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Sophie Cadieux: reaching out, one viewer at a time

Actress Sophie Cadieux poses in her room at Theatre Espace Go in Montreal on September 1, 2012.

Christinne Muschi/The Globe and Mail

Actors become accustomed to performing in front of large rooms full of strangers. But Sophie Cadieux is about to spend a week in a small room performing for one stranger at a time – a more intimately terrifying experience.

"I'm not fearful, but there's something very vertiginous about all that possibility," she says, over the phone from Montreal. "Anything can happen the moment when you close the door – that big, heavy door."

A prominent theatre and television actress in Quebec, Cadieux is on stage this week as part of an unusual immersive show that launches the season at Montreal's Théâtre Espace Go.

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Created by the 35-year-old actress along with director Alexia Bürger, Je ne m'appartiens plus (I Don't Belong to Myself Anymore) has transformed the Plateau Mont-Royal theatre into an eight-room apartment. One spectator at a time will be sent on a solo journey to explore the different spaces in this phony home where they will stumble upon Cadieux, dancer Sophie Corriveau and others along the way.

While one-person shows have long been widespread in the theatre, one-person audiences are a relatively new phenomenon. Recently, however, there's been an explosion in productions designed to be watched by a single person at a time – perhaps catering to a social-media-mad world's desire to experience a more intimate and interactive brand of performance.

Only 30 audience members get to participate in Je ne m'appartiens plus each night, but that means that Cadieux will be delivering a five-minute monologue – in an extremely private room, but she wants to keep the location a secret – about 10 times an hour for three hours straight, with only a one-minute break between visitors.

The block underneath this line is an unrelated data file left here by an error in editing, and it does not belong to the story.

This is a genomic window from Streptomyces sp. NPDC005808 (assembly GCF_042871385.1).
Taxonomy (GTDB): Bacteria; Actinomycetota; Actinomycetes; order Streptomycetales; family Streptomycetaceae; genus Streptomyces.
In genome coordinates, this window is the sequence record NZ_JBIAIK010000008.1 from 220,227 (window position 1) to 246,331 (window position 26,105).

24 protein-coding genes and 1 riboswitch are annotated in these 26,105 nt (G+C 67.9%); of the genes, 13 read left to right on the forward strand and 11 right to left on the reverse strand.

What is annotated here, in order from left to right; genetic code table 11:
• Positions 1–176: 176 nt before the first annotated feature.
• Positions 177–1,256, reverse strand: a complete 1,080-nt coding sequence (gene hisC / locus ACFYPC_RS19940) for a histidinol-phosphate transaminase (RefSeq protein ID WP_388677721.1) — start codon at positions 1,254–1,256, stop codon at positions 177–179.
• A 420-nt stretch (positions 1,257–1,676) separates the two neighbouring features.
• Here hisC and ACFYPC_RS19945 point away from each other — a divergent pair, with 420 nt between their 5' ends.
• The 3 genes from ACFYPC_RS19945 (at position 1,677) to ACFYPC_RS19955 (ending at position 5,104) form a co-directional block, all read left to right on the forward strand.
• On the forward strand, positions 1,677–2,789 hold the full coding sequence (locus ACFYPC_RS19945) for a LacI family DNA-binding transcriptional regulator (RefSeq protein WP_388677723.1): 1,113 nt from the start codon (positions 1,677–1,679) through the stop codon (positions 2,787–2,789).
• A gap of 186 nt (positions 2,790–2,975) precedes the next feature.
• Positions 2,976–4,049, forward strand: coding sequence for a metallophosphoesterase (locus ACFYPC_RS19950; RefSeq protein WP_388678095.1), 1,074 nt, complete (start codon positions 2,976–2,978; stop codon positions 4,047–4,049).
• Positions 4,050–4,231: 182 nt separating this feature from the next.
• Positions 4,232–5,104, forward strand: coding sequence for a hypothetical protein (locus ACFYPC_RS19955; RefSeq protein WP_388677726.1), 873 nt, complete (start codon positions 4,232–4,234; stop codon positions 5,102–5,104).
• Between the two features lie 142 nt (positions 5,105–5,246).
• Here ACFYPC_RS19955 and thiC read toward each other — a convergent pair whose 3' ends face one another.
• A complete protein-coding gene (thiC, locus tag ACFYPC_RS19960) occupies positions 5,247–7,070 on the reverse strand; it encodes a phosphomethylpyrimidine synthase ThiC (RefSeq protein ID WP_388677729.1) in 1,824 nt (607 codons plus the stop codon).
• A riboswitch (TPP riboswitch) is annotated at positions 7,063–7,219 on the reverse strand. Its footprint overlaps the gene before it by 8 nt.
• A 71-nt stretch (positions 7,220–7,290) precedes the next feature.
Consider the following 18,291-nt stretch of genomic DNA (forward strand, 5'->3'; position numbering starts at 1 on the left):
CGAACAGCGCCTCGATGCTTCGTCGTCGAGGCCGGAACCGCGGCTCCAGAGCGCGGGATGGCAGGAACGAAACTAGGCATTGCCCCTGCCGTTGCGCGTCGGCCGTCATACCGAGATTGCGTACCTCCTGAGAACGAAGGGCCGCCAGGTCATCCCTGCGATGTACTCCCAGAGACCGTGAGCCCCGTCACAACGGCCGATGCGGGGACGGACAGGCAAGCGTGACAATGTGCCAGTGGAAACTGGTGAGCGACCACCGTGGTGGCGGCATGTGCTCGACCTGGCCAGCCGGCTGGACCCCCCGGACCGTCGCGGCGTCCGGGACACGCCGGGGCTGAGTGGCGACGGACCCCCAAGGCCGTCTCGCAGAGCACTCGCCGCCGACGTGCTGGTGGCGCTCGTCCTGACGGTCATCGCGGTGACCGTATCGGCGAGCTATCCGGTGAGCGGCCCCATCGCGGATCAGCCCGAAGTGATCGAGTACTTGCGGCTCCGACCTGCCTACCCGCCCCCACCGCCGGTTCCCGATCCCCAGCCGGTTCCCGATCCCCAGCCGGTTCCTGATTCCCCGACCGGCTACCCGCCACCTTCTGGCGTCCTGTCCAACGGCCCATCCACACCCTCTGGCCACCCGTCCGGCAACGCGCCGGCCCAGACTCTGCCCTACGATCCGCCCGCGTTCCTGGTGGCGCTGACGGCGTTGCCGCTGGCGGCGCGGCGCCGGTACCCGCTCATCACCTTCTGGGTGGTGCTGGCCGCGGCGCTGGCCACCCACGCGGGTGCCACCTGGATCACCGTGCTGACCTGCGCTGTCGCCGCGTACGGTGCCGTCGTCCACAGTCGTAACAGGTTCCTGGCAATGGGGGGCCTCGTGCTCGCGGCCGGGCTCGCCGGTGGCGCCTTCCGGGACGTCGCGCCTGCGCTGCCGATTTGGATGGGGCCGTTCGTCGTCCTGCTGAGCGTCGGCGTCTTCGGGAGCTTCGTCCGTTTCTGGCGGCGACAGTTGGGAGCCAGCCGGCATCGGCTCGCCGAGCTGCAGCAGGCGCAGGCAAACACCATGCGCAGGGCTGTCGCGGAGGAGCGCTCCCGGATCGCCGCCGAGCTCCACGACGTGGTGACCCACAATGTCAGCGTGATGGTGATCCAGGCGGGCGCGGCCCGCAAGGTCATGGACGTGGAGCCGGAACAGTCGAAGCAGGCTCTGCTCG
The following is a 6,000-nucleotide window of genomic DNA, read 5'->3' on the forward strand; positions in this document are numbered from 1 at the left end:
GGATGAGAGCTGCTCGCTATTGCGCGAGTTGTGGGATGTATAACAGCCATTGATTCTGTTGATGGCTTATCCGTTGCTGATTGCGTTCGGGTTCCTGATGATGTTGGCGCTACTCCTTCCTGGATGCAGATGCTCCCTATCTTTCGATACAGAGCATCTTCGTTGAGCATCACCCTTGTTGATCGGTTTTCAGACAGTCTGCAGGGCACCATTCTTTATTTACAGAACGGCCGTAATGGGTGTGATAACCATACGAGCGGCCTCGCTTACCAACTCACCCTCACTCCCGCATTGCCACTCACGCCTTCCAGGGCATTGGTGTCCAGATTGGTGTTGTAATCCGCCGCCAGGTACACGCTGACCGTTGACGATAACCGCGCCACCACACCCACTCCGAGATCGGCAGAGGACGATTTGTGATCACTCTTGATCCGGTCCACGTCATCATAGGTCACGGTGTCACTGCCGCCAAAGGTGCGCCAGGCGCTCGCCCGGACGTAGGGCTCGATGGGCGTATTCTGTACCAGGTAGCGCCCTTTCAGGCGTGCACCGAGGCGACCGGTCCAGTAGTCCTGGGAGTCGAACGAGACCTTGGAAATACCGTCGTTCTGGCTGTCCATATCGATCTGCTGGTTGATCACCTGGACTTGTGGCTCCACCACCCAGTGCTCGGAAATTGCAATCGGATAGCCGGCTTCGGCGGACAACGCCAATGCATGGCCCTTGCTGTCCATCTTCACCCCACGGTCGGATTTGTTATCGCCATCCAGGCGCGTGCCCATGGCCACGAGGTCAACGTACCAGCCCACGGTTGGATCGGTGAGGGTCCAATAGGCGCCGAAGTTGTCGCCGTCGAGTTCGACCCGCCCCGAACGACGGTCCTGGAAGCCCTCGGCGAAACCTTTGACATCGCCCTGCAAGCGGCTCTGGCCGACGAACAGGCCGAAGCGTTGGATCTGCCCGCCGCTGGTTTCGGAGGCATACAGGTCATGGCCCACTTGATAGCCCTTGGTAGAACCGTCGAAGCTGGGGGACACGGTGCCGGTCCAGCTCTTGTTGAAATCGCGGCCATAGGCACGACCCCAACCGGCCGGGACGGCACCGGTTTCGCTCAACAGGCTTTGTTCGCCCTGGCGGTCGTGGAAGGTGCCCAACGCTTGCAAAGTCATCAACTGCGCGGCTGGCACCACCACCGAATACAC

Cadieux compares the audience experience at her "experiment" – a non-narrative meditation on the mysteries of what goes on behind closed doors – to being a witness rather than a spectator, while, on her part, she says it requires an entirely different style of performance.

"It's a kind of non-acting," she says. "Because of the close proximity to the spectator, there won't be any artifice.… I'm going to try to make it seem as if you've known me for a long time."

Solo-spectator theatre can be as simple as American performance artist Marina Abramović sitting across a table from you at a museum, as she did in her 2010 installation The Artist Is Present. Or it can be an elaborate spectacle like the offbeat British hit You Me Bum Bum Train, in which one audience member at a time is given the starring role in a variety of silly scenes populated by more than 200 performers.

It's rare, however, to find yourself mano-a-mano with an actress as well-known as Cadieux, who was a cast member on the hit TV comedy Rumeurs and is about to star in a new Radio-Canada series called Adam & Ève this fall. (Created by Claude Meunier of the Quebec sitcom La petite vie, it features the talented comedian Cadieux and Pierre-François Legendre as a couple at three different ages – 25, 35 and 80.)

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Cadieux's local celebrity status means she can draw mainstream audiences to boundary-pushing theatre they might not otherwise consider buying tickets for – as she did last season at Espace Go when she performed in a subversive and barely penetrable work by Austrian playwright Elfriede Jelinek (and converted me, at least, into a fan of the Nobel Prize-winning writer). "I do what I like and hope that people follow," she says.